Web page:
Some Simple Science-ing for Young Children - topics

Some Simple Science-ing for Young Children
Lori Carraway, Ph.D.
Washington State University, Cooperative Extension, Snohomish County
Five-year-old Garrett was trying to balance metal weights on a balance scale.
He just couldn’t find a combination of weights to equal the large one he’d placed on
the left dish. Nothing was working and he was getting frustrated. He sighed. He
thought. He looked across the room. He thought some more. He rushed to the
aquarium, grabbed big a handful of gravel and returned to the balance scale -dripping water all the way back. Finally, he sprinkled wet gravel on the empty dish
until the scale balanced perfectly. He smiled. Garrett - young engineer,
mathematician, scientist, problem-solver! Preschool innovator!
Children need to solve problems and manipulate objects and ideas. Exploring
unfamiliar objects, combining new materials, taking things apart, and uncovering
relationships helps them learn how the world works. Young scientists blossom when
they see differently, conduct experiments, question, and try new things.
The most neglected area in many early childhood classrooms is the Science
Center. Yet, science is the day-to-day “stuff” that intrigues young children. Scienceing means questioning, observing, recording, noticing similarities and differences,
observing changes, detecting relationships, discovering how things work, and making
changes – skills that all children need to function well in the world. With safety
guidelines, adult supervision, and encouragement, young scientists use natural
curiosity in the “laboratory” of life. (Big white T-shirts make great “lab coats”).
Teachers can nurture scientific skills even if they don’t have all the answers. So, if
you are interested in improving your science curriculum, begin simply but begin soon!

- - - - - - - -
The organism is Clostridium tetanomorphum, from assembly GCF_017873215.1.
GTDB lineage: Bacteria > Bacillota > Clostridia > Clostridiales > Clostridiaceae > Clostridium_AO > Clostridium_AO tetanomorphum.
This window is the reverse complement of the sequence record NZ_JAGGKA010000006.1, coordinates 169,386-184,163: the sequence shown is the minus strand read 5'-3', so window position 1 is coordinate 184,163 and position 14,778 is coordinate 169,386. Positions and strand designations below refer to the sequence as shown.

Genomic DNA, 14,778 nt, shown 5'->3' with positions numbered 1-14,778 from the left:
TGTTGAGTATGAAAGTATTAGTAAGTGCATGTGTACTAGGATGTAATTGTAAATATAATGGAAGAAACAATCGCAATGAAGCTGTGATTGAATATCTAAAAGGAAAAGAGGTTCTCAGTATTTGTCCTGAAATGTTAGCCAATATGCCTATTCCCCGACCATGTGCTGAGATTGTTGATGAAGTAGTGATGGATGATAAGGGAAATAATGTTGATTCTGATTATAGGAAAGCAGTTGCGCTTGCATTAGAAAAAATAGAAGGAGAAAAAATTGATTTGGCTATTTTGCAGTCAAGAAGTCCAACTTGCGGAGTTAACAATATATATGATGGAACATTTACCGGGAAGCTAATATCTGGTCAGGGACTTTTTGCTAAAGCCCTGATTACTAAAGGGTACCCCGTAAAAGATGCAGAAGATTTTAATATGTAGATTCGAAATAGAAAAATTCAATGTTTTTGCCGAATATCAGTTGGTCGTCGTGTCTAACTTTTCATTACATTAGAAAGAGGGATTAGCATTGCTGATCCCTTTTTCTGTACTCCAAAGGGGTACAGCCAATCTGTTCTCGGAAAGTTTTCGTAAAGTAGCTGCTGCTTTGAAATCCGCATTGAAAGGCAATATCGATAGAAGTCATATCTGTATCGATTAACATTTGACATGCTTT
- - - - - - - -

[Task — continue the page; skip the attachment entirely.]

Here are some ideas:
1. Capture the moment. (Biology). When children find a frog, roly-poly bugs,
moths, or an anthill, offer a magnifying glass or microscope for looking very
closely. If they notice birds building a nest, provide binoculars and help them
make regular observations to record what they see. Compare observations over
time. Ask children to predict what might happen next (baby birds?)
2. Introduce measurement. (Math). Offer measuring tapes, rulers, thermometers,
balance scales, measuring cups, clocks, hour-glasses, stand-on scales and help
children weigh and measure, feet, living plants, table heights,
how many minutes it takes to eat lunch, how long each child naps, etc. Record
measurements, repeat often, and discuss what changes and what stay the same.
3. Take things apart. (Technology) When children ask, “How does this work?”
help them to find out. Provide non-working toasters, clocks, VCR’s, tape
recorders, radios and other appliances to disassemble. Remove electrical cords
and establish guidelines for taking things apart (only with adult supervision, at this
table, no more than 2 children at a time, etc.). Caregivers can teach safe use of
tools at disassembly stations where screwdrivers, pliers, and bins for sorting
screws and small parts are stored.
4. Watch the wind. (Weather systems) Use balloons, flags, hair dryers, wind
chimes, fans, windsocks, and pinwheels to learn about wind. Compare cloud and
tree limb movements on windy and calm days.
5. Move things around. (Physics) Connect PVC pipes to roll marbles or running
water downhill to fill containers or connect with other pipes. Use pulleys to move
buckets of dirt across a yard. Create wheeled platforms to move heavy objects.
Help children set up ramps at different angles to roll Matchbox cars. Ask them to
predict how far cars will roll. Mark predictions with tape and measure the actual
distances. Compare. Change the length and angles of ramps and compare
6. Grow things (Horticulture). Grow different types of beans in wet cotton and
plastic bags. Tape some to a window and some in a closet. Observe and
photograph (or draw) sprouting once a week. Discuss differences in growth
patterns and what plants need to grow. Measure and graph plant heights. Plant a
garden and eat harvested vegetables. Discuss what animals and plants need for
growing well.
7. Change things (Chemistry). Observe frozen and boiling water and steam.
Discuss what happens when water changes state. Help children make Jell-O or
ice cream. Ask them to predict the effects of mixing cinnamon, salt, sugar, clean
sand, and dirt into water. Experiment and draw results.
8. Stimulate a sense of wonder (Scientific Method). Ask open-ended questions
like “I wonder what might happen if...” or “If we change the temperature (or size,
or shape, or location), what do you think will happen?” Answer their questions by
asking, “How might we find out?” Encourage predictions. Offer materials for
experiments. Test out ideas. Discuss results. Ask more open-ended questions.
Teachers do not need to have all the answers. What you need are curiosity, a little
planning, some interesting “stuff,” and pleasure in watching young scientists develop.
Happy Science-ing! Enjoy!